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Each of these markets is comfortably beating Moore’s law today. Yet, most of these markets will fly under the radar of job seekers for years, if not decades. By the time there are college courses (or on YouTube?) that teach you how to culture meat or fab semiconductors, the markets will have become competitive and saturated.

A few weeks ago, while talking about regression to the mean, I wrote…

_…by and large, luck has a big hand to play in unprecedented success. But the reason he [= Daniel kahneman] seems to suggest it as an non-obvious insight (and not an obvious truth) is because people love attributing success to something within their control. _

It’s a hard thing to digest. Growing up, I was told it mattered to be good at what I did, to pick a good firm. No one said anything about markets. Certainly not that all markets are not equal and that it pays handsomely to pick a winning one.

As parents we may wince having to dole out this life advice to kids. It is an unpopular truth, for sure, so we forget to ask, is it monetizable? But ask Marc Andressen. His a16z today has a Growth Fund, a Gaming Fund, a Crypto Fund. These funds tell you the high-growth market bets. He’s putting his money where the market will be. As Andressen says:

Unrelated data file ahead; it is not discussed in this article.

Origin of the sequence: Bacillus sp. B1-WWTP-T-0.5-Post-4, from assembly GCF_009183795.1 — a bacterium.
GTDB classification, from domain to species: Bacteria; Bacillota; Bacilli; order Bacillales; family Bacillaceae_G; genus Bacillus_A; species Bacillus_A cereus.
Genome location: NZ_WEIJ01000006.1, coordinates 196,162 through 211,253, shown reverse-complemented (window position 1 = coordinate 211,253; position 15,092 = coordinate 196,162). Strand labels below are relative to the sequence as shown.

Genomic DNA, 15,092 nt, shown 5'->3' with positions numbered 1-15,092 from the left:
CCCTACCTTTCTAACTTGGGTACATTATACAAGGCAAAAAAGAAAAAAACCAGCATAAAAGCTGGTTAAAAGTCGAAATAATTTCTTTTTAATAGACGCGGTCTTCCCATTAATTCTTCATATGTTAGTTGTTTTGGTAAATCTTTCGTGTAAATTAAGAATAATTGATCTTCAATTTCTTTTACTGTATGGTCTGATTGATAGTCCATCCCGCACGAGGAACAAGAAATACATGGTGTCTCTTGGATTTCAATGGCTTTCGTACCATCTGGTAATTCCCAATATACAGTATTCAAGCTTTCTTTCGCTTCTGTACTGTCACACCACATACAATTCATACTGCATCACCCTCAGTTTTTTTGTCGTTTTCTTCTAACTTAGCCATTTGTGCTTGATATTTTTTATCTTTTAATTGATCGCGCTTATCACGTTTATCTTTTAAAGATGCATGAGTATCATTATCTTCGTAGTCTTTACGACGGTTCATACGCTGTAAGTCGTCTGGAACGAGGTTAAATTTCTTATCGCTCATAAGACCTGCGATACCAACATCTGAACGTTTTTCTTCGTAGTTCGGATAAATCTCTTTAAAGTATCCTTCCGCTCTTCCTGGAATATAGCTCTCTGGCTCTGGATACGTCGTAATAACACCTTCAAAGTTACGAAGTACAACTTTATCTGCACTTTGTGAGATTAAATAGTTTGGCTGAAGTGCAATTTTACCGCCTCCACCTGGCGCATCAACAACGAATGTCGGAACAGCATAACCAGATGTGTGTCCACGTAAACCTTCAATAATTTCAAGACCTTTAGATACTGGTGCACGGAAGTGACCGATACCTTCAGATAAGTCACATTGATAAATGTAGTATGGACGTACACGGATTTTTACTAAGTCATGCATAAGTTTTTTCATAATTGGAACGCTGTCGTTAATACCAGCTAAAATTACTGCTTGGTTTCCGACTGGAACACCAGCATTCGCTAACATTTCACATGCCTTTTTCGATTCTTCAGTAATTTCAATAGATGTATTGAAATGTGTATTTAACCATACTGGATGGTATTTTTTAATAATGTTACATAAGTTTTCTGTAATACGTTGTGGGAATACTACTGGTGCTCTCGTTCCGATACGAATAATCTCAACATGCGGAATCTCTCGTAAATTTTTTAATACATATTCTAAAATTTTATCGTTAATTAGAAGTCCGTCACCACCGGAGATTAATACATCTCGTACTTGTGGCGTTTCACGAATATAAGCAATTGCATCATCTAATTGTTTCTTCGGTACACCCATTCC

‘Markets that don’t exist don’t care about how smart you are.’

Maybe it gets you inside a good/great firm. But there are lots of smart folks languishing in good firms that are operating in a bad market. Skill doesn’t guarantee you success nearly as much as the market does. Yet, it’s a hard pill to swallow. How can we bet on an entity (= market) that’s outside of us? What satisfaction can we get out of that bet?

Sometimes, this aversion to bet on things outside our control and not flattering to our ego, means we work harder to move a smaller needle. We ignore booming markets with heaps of potential customers.